Kansas Jayhawks

Kansas Baseball: Three Top Candidates to Become Next Jayhawks Coach

Ritch Price led the Kansas Jayhawks baseball program for 20 seasons. Price announced his retirement on May 22nd, following the Jayhawks less than spectacular 2022 season in which they went 4-20 in Big 12 Conference play. 

It wasn’t all bad during Price’s time in Lawrence, who started with the Jayhawks in 2003. Price is the all-time leader in wins for a Kansas head baseball coach with 581 victories in his two-decades at the helm. He also led the Jayhawks to one Big 12 Conference tournament title and three NCAA Regional appearances. 

There are several names that have popped up since Price announced his retirement. Here are a few of those candidates who could help build the Jayhawks back up to respectability in the Big 12 Conference.

 

Nate Thompson, Assistant Coach and Recruiting Coordinator at Arkansas 

Thompson would be quite a hire for the Jayhawks. He’s a native Kansan and his ties through the region could give him an edge compared to others looking at the job. He has been an assistant at Nebraska, Hutchinson Community College, and head coach at Missouri State. Thompson is only 39 years old and has been seen by some as a rising star after taking on a larger role at SEC powerhouse Arkansas the last five seasons. 

In 2018, he took over as the hitting coach and recruiting coordinator at Arkansas. The first four seasons, his Razorback players led the SEC in batting average, on-base percentage, slugging percentage, runs, home runs, and RBI. There’s no doubt Thompson had a big part in the success of the Arkansas program since he arrived on the scene and it could be time for his next head coaching gig, and his first at the D1 level. Arkansas’s season is continuing into the Chapel Hill Super Regional after they won the Stillwater Regional last weekend. 

 

Rob Childress, Director of Player Development at Nebraska 

Childress should be one of the top candidates for the Kansas job. He started his coaching career as an assistant with the Nebraska Cornhuskers in the early 2000s when they turned their program around to being respectable in the Big 12 again. 

In 2006, he was hired as head coach at Texas A&M, another Big 12 school. He led the Aggies for 16 seasons, from 2006-2021. A&M made 13 consecutive NCAA regionals, six Super Regionals, and two College World Series appearances during his time there. He also kept the team near the top of the Big 12 and SEC standings throughout most of his tenure in College Station. 

The 53-year-old went back to Nebraska to take on the role of director of player development, but he could have jumped right back into coaching if he wanted to. It seems like he is waiting for the right situation to come along. Could jumping back into the Big 12 as a head coach be on his radar? If so, Kansas could be a nice landing spot for Childress. 

 

Rob Walton, Pitching Coach at Oklahoma State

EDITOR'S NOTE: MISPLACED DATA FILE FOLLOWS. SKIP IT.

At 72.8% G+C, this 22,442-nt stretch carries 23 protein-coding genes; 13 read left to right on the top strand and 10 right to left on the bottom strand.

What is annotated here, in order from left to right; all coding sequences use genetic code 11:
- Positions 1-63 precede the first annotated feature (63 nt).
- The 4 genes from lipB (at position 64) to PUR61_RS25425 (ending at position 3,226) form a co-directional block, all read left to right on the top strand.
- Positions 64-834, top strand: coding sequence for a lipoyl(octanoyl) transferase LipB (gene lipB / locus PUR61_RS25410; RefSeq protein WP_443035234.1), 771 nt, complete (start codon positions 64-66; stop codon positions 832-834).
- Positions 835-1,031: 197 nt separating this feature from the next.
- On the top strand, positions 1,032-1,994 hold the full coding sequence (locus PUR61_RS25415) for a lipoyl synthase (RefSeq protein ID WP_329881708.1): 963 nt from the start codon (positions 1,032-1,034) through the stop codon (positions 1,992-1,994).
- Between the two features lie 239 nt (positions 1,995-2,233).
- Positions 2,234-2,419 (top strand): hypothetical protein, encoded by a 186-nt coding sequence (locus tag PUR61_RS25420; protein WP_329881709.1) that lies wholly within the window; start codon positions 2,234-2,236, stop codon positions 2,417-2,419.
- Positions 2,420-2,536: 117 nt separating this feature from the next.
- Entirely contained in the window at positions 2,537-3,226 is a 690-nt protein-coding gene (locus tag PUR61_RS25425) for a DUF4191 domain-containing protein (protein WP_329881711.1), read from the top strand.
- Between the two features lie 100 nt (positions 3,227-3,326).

Walton has been an assistant coach at his alma mater in Stillwater for the past 10 seasons. He won Baseball America’s Assistant Coach of the Year with the Cowboys in 2016. Before joining Oklahoma State, Walton was the head coach at Oral Roberts. In nine seasons at ORU, he won 367 games, leading the team to the NCAA Tournament in each season he was there. He was also head coach for Team USA in 2008 and led the team to a gold medal. 

Walton was inducted into Oklahoma State’s baseball hall of fame in 2018 after a successful collegiate career as a Cowboy and stellar coaching resume throughout his career. 

Would he be willing to leave his alma mater to jump back into head coaching? If he wanted to stay close to home while becoming head coach at a D1 program, landing at Kansas, in the Big 12, could be a nice option for Walton. We’ve seen it work with another Kansas coach, albeit a different sport, with coach Bill Self. A former Cowboy basketball player and former head coach at Oral Roberts, there are some similarities there in both coaches’ backgrounds. It’s worked out well for Self and the Jayhawks, could Walton have similar success if he makes the move to Lawrence? It might be worth exploring. 

Those are my top three candidates for Kansas, but there are some other names floating around that could fit what the Jayhawks are looking for as well. 

Kyle Crooks, Central Missouri head coach 

Kevin Hooper, Atlanta Braves minor league director of player development Reggie Christiansen, Sacramento State head coach 

Jordan Bischel, Central Michigan head coach 

Shane Wedd, Sam Houston State assistant 

Ryan Schmidt, Hutchinson Community College head coach 

Some of these names have ties to the Jayhawks, others just some under-the-radar flier picks that could help rebuild the program. Whichever direction Athletic Director Travis Goff decides to go, the Jayhawks will have a rebuild on their hands. However, with the transfer portal the way it is now in the NCAA, the rebuild could be quicker than some may anticipate. 

It’s all about the right fit as well as the resume, and Goff should aim high with his first chance at hiring a baseball coach for the Jayhawks.

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